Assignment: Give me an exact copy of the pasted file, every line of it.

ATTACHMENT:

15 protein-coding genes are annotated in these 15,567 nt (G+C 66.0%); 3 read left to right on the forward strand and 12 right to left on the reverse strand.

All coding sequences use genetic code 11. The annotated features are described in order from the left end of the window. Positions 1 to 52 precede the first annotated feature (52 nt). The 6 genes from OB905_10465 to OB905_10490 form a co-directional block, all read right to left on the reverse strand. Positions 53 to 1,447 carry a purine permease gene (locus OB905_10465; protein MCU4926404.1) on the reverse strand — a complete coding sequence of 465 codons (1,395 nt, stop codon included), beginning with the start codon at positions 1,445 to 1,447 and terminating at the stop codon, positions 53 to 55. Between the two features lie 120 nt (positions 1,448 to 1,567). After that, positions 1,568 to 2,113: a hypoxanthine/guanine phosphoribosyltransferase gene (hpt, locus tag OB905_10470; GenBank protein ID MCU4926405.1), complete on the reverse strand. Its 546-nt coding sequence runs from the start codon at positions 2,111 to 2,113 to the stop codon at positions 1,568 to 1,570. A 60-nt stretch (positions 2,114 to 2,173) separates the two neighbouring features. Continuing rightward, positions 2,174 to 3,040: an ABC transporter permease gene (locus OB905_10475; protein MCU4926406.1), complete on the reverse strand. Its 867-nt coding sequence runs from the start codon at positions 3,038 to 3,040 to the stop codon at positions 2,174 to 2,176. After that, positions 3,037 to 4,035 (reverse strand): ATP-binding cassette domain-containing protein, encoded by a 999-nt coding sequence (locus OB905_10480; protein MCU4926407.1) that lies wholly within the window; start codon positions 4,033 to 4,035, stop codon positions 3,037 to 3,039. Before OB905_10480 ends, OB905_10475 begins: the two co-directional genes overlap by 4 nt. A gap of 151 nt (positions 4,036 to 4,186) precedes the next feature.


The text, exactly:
15 protein-coding genes are annotated in these 15,567 nt (G+C 66.0%); 3 read left to right on the forward strand and 12 right to left on the reverse strand.

All coding sequences use genetic code 11. The annotated features are described in order from the left end of the window. Positions 1 to 52 precede the first annotated feature (52 nt). The 6 genes from OB905_10465 to OB905_10490 form a co-directional block, all read right to left on the reverse strand. Positions 53 to 1,447 carry a purine permease gene (locus OB905_10465; protein MCU4926404.1) on the reverse strand — a complete coding sequence of 465 codons (1,395 nt, stop codon included), beginning with the start codon at positions 1,445 to 1,447 and terminating at the stop codon, positions 53 to 55. Between the two features lie 120 nt (positions 1,448 to 1,567). After that, positions 1,568 to 2,113: a hypoxanthine/guanine phosphoribosyltransferase gene (hpt, locus tag OB905_10470; GenBank protein ID MCU4926405.1), complete on the reverse strand. Its 546-nt coding sequence runs from the start codon at positions 2,111 to 2,113 to the stop codon at positions 1,568 to 1,570. A 60-nt stretch (positions 2,114 to 2,173) separates the two neighbouring features. Continuing rightward, positions 2,174 to 3,040: an ABC transporter permease gene (locus OB905_10475; protein MCU4926406.1), complete on the reverse strand. Its 867-nt coding sequence runs from the start codon at positions 3,038 to 3,040 to the stop codon at positions 2,174 to 2,176. After that, positions 3,037 to 4,035 (reverse strand): ATP-binding cassette domain-containing protein, encoded by a 999-nt coding sequence (locus OB905_10480; protein MCU4926407.1) that lies wholly within the window; start codon positions 4,033 to 4,035, stop codon positions 3,037 to 3,039. Before OB905_10480 ends, OB905_10475 begins: the two co-directional genes overlap by 4 nt. A gap of 151 nt (positions 4,036 to 4,186) precedes the next feature.